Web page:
As satellites selfassemble into chains that extend radially outwards from the core (see Fig. 1), they provide local distortion fields similar to that of the original core droplet. By symmetry, each droplet in a linear chain of satellites is separated by a series of warped planes that lie perpendicular to the pointing directions of each chain. Since the satellites have normal boundary conditions, each separator plane is equivalent to a 2D disc with radial boundary conditions. This means that a satellite situated between two neighboring separator planes can act as a secondary core, which acts as an additional docking space for much smaller secondary satellites. The selfassembly process of producing secondary satellites is very similar to that of the initial 3D problem, but now the structures follow the vertices of regular polyhedrons, centered at a secondary core (cf. Fig. 5). Figure 7 shows confocal microscopy images (taken from two different perspectives) of a fractal structure with 2 steps of evolution. The initial arrangement of the primary orbit satellites forms a tetrahedral base structure with r = 2.0 ± 0.4, which is extended at three of the four primary satellite chains into additional secondary structures with deformed triangular symmetry or r = 2.9 ± 0.6. Applying Eq. (3) before averaging gives d = 2.1 ± 0.4 for the first evolution level and d = 1.0 ± 0.2 range for the second evolution levels. With the aid of depth based color enhancement, we can clearly see that the structures are threedimensional and follow the shapes described by our hypothesis.
We can extend this analogy further by allowing secondary satellites to act as tertiary cores for much smaller quaternary satellites, and so on. An example of this can be seen in Fig. 8a, which shows a polarizing optical microscopy image of a fractal structure progressing through several levels of evolving symmetry. The structure consists of a tetrahedral base of primary satellites (fourth primary chain hidden in the image due to the viewing angle and the location of the focal plane) and extends into a series of fractal structures with 3 or more steps of evolution. This suggests that if there exists a sufficiently large number of inclusions with a wide size distribution inside a radial nematic droplet, then a fractal structure will form around the core. Evaluating the fractal dimension of the first evolution level gives d = 4.1 with an undefined error, due to its divergence at r = 1. This implies that this fractal generator cannot be sustained in subsequent evolution steps, as it will overlap itself in space. As expected, the fractal dimension for the second level has a much lower value of d = 0.9 ± 0.1. The onset of fractal formation along the initial satellite chain is determined by the difference between \(N_1^{\mathrm{c}}\) and N_{1} (shown in Fig. 3), as well as the sizes of secondary satellites relative to potential secondary cores. For example, if the \(N_1 = N_1^{\mathrm{c}}\), then a fractal chain cannot form on the primary orbit and the fractal onset must happen further along primary chain. However, if the primary chain terminates at the primary orbit, then a splitting of the chain can occur (e.g., Fig. 7).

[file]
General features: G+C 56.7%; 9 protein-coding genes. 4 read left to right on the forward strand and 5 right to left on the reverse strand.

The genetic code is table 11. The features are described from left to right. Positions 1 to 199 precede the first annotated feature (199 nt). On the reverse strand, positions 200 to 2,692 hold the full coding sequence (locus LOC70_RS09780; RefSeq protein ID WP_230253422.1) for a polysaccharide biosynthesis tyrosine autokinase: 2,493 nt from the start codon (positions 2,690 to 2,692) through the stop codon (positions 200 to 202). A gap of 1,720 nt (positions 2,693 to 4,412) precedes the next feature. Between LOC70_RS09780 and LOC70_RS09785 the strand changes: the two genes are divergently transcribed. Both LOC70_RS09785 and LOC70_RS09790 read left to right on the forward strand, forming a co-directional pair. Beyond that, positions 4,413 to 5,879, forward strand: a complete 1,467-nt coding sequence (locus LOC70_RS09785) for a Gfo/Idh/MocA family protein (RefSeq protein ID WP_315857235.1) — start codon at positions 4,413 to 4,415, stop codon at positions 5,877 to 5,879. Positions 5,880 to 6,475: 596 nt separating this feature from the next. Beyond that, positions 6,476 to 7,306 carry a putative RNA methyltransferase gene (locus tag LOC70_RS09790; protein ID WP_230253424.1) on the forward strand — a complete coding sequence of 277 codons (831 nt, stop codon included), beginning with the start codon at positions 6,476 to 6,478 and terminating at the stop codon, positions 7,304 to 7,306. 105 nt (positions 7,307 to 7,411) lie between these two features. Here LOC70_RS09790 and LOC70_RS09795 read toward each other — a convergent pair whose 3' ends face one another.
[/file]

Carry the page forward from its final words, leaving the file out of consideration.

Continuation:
In general, the Hausdorff dimension of a fractal is always greater than its topological dimension^{36}, with lines producing fractals with d > 1 and surfaces producing fractals with d > 2. In this problem, the fractals are formed by the selfassembly of smooth spheres that are separated by hyperbolic defects. This means that unlike the Apollonian sphere packing, in which their surfaces touch and fill all available space, there is no roughness associated with any of the surfaces of these structures. Instead, the concept of fractals manifests itself in the form of the treelike structures of broken up components, such that d > 0 (cf. Cantor dust^{37} in 3D has d = log 8/log 3 ≈ 1.89). For a given evolution level, d describes the statistical distribution of inclusion sizes, as it represents the logarithmic ratio between the number of satellites and their sizes in relation to their core. We also observe that equal inclusion sizes have the tendency to form linear chains and a size jump is required to induce a fractal split. The only exception to this occurs at the primary core, where the split is symmetry driven. This means that all the relevant size distributions that are necessary to form fractal structures are described by the collection of fractal dimensions across the evolution levels in each nematic droplet.